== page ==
Today my teacher tells me that I have gotten worse at centering the clay on the wheel. I’m in a shitty mood, and the more I try to shove the clay into the middle, the worse it gets. I had gotten used to the slip of time in classes, 2 hours feeling like 20 minutes, the electric feeling of time dissolving into experience.
The clay has to be centered in order to “open” the piece, in order to make it a vessel capable of holding water. And the exercise of centering the clay, so far, is based in touch and guesswork. In moments I feel the exact center, and it’s like being on an airplane, rapid movement that feels like stillness. But I don’t know how to get to the center.
[Edit: When I told my father that I threw my first bowl, he is not impressed. He throws himself and is sure I will get too frustrated to follow through. The first thing he asks is, "Oh, so you threw your first piece. Did you center it by yourself?" and I have to admit, that in fact, Patricia had to give it a little nudge before I opened the piece. "So, you didn't really throw it yourself, then" he says, and I grit my teeth, even more determined than before to master centering.]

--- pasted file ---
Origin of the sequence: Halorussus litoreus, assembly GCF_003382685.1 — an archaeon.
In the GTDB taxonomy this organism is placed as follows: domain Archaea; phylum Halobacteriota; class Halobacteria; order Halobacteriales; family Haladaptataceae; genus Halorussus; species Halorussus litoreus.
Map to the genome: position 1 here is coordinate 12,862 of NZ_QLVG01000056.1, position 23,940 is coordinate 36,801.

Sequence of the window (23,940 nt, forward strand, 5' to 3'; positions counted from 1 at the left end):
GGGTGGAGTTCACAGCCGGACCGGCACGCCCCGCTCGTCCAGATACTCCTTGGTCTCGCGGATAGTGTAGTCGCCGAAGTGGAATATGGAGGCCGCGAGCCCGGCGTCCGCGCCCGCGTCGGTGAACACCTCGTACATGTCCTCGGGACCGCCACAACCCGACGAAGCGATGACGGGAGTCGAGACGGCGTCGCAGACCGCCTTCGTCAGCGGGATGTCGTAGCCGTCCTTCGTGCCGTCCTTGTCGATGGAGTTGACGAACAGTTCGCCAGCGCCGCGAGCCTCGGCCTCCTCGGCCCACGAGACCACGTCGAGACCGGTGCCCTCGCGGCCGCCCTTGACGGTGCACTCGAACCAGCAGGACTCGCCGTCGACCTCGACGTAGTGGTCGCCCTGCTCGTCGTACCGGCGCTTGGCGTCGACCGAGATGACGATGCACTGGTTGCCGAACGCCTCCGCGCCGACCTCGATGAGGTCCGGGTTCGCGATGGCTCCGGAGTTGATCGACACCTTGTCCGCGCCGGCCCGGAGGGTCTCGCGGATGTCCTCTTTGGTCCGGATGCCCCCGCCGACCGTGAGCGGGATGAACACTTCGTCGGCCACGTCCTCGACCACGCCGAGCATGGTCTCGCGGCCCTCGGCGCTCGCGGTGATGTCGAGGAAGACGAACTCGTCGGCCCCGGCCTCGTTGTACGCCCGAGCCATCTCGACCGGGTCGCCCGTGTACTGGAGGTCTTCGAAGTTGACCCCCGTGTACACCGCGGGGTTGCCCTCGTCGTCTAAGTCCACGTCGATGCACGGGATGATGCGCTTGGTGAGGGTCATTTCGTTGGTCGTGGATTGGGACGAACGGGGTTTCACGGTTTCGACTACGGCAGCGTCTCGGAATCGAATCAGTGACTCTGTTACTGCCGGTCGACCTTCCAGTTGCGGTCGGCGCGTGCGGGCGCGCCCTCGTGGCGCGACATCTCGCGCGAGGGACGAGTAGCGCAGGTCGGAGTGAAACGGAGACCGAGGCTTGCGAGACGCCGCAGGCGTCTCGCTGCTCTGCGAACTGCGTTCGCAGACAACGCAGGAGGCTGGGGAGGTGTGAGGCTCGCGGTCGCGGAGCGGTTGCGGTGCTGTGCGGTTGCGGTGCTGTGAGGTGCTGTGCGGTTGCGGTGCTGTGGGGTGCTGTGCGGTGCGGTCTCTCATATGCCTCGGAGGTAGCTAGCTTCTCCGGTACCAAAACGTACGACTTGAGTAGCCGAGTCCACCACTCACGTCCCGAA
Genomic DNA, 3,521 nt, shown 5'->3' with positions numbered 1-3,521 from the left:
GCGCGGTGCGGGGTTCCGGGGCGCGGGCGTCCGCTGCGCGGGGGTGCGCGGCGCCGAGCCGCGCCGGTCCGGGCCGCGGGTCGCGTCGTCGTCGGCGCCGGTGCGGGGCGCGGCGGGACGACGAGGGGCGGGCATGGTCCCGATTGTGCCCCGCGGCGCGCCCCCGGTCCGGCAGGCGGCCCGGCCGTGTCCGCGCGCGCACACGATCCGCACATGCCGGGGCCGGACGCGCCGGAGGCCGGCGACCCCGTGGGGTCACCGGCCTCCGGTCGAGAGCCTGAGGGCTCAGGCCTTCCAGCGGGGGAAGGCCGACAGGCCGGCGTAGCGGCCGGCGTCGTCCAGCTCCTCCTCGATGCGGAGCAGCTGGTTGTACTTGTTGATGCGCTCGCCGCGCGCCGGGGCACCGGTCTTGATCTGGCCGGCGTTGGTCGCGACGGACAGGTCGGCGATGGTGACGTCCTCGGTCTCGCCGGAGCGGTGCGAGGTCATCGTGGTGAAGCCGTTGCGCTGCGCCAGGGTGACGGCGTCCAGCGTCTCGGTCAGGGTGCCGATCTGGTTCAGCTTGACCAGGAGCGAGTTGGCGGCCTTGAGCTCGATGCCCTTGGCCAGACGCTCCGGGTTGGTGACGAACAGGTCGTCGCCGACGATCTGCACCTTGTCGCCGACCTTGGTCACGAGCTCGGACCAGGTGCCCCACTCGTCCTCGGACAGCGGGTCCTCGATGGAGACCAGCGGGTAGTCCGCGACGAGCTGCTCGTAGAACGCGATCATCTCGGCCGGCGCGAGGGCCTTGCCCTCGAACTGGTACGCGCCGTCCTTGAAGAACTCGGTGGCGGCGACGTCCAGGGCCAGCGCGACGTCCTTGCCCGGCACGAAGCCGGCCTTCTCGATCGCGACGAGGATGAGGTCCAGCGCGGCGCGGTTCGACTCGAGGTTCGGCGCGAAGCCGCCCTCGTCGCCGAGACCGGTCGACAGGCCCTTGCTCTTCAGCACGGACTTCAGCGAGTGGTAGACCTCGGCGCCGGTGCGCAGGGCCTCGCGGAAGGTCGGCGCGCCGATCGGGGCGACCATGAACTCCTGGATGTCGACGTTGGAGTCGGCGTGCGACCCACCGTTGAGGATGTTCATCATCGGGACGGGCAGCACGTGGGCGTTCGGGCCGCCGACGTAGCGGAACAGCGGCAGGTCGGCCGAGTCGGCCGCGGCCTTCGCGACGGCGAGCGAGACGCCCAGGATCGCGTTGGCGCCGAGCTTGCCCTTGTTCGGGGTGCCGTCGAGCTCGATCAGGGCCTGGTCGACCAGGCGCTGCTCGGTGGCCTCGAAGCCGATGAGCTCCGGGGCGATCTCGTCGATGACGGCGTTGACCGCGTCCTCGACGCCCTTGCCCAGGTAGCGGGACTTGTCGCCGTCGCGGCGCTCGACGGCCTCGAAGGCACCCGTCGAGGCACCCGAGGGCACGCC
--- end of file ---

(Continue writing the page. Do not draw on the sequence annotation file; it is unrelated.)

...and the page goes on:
If I can center the clay, I think, I can shake off this mood, but instead, I watch the sweat dripping down onto my lump that absorbs the liquid and continues to spin awkwardly. I feel the ba-thump ba-thump of the clay running up against my hands, and curse the undulating form, trying to find center. I waste clay with my fingertips as they dig into the sides, rather than smoothing the grainy sides.
And then, my friend Janet appears for her first class, sits down at the wheel and proceeds to make a mad mess of the clay. On her first turn, her chaco goes flying off the wheel. She is laughing and wiggling and making sound effects, and nothing, nothing is centered, nothing, except for her, enjoying the chaos and beauty of the irregular forms.
I laugh with her, feel relieved, and leave centering for tomorrow.